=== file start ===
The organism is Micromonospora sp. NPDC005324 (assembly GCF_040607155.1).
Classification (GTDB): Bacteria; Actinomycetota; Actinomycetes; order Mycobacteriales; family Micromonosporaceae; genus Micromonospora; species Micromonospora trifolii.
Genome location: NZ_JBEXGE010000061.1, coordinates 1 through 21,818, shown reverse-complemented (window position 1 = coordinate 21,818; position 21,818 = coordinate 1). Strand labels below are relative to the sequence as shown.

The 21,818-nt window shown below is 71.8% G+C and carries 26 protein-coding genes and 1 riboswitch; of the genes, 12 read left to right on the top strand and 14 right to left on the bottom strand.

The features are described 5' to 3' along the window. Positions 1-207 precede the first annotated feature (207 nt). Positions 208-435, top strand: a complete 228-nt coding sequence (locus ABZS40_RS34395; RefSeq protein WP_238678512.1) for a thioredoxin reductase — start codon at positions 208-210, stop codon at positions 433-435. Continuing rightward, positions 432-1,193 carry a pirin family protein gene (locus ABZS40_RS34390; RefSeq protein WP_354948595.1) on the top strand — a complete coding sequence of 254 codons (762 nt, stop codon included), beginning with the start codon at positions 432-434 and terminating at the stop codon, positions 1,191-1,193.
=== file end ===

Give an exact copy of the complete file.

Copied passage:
The organism is Micromonospora sp. NPDC005324 (assembly GCF_040607155.1).
Classification (GTDB): Bacteria; Actinomycetota; Actinomycetes; order Mycobacteriales; family Micromonosporaceae; genus Micromonospora; species Micromonospora trifolii.
Genome location: NZ_JBEXGE010000061.1, coordinates 1 through 21,818, shown reverse-complemented (window position 1 = coordinate 21,818; position 21,818 = coordinate 1). Strand labels below are relative to the sequence as shown.

The 21,818-nt window shown below is 71.8% G+C and carries 26 protein-coding genes and 1 riboswitch; of the genes, 12 read left to right on the top strand and 14 right to left on the bottom strand.

The features are described 5' to 3' along the window. Positions 1-207 precede the first annotated feature (207 nt). Positions 208-435, top strand: a complete 228-nt coding sequence (locus ABZS40_RS34395; RefSeq protein WP_238678512.1) for a thioredoxin reductase — start codon at positions 208-210, stop codon at positions 433-435. Continuing rightward, positions 432-1,193 carry a pirin family protein gene (locus ABZS40_RS34390; RefSeq protein WP_354948595.1) on the top strand — a complete coding sequence of 254 codons (762 nt, stop codon included), beginning with the start codon at positions 432-434 and terminating at the stop codon, positions 1,191-1,193.